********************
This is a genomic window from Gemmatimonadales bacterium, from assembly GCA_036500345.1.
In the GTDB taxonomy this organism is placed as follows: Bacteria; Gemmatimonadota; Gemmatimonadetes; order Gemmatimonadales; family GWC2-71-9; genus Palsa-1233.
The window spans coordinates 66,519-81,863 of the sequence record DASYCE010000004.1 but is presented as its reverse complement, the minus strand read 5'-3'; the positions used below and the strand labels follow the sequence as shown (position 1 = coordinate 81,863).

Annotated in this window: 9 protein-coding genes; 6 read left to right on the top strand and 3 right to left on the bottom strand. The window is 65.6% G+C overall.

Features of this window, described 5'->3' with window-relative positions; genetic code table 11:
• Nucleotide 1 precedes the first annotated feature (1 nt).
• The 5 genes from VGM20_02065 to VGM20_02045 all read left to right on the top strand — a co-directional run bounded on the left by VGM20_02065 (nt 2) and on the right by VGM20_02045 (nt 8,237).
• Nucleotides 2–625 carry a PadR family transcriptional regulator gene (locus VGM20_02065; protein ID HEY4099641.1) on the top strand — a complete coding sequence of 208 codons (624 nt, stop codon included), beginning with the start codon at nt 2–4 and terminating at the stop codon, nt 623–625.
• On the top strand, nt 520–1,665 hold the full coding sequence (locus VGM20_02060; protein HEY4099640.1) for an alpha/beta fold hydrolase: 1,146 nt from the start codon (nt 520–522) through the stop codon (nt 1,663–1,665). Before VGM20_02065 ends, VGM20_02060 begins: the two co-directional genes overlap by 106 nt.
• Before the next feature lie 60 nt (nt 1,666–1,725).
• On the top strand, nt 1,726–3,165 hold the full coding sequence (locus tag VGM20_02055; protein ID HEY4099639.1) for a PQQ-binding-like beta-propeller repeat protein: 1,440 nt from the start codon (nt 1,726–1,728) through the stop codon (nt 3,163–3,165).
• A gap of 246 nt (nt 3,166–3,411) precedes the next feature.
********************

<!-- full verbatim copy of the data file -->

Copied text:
This is a genomic window from Gemmatimonadales bacterium, from assembly GCA_036500345.1.
In the GTDB taxonomy this organism is placed as follows: Bacteria; Gemmatimonadota; Gemmatimonadetes; order Gemmatimonadales; family GWC2-71-9; genus Palsa-1233.
The window spans coordinates 66,519-81,863 of the sequence record DASYCE010000004.1 but is presented as its reverse complement, the minus strand read 5'-3'; the positions used below and the strand labels follow the sequence as shown (position 1 = coordinate 81,863).

Annotated in this window: 9 protein-coding genes; 6 read left to right on the top strand and 3 right to left on the bottom strand. The window is 65.6% G+C overall.

Features of this window, described 5'->3' with window-relative positions; genetic code table 11:
• Nucleotide 1 precedes the first annotated feature (1 nt).
• The 5 genes from VGM20_02065 to VGM20_02045 all read left to right on the top strand — a co-directional run bounded on the left by VGM20_02065 (nt 2) and on the right by VGM20_02045 (nt 8,237).
• Nucleotides 2–625 carry a PadR family transcriptional regulator gene (locus VGM20_02065; protein ID HEY4099641.1) on the top strand — a complete coding sequence of 208 codons (624 nt, stop codon included), beginning with the start codon at nt 2–4 and terminating at the stop codon, nt 623–625.
• On the top strand, nt 520–1,665 hold the full coding sequence (locus VGM20_02060; protein HEY4099640.1) for an alpha/beta fold hydrolase: 1,146 nt from the start codon (nt 520–522) through the stop codon (nt 1,663–1,665). Before VGM20_02065 ends, VGM20_02060 begins: the two co-directional genes overlap by 106 nt.
• Before the next feature lie 60 nt (nt 1,666–1,725).
• On the top strand, nt 1,726–3,165 hold the full coding sequence (locus tag VGM20_02055; protein ID HEY4099639.1) for a PQQ-binding-like beta-propeller repeat protein: 1,440 nt from the start codon (nt 1,726–1,728) through the stop codon (nt 3,163–3,165).
• A gap of 246 nt (nt 3,166–3,411) precedes the next feature.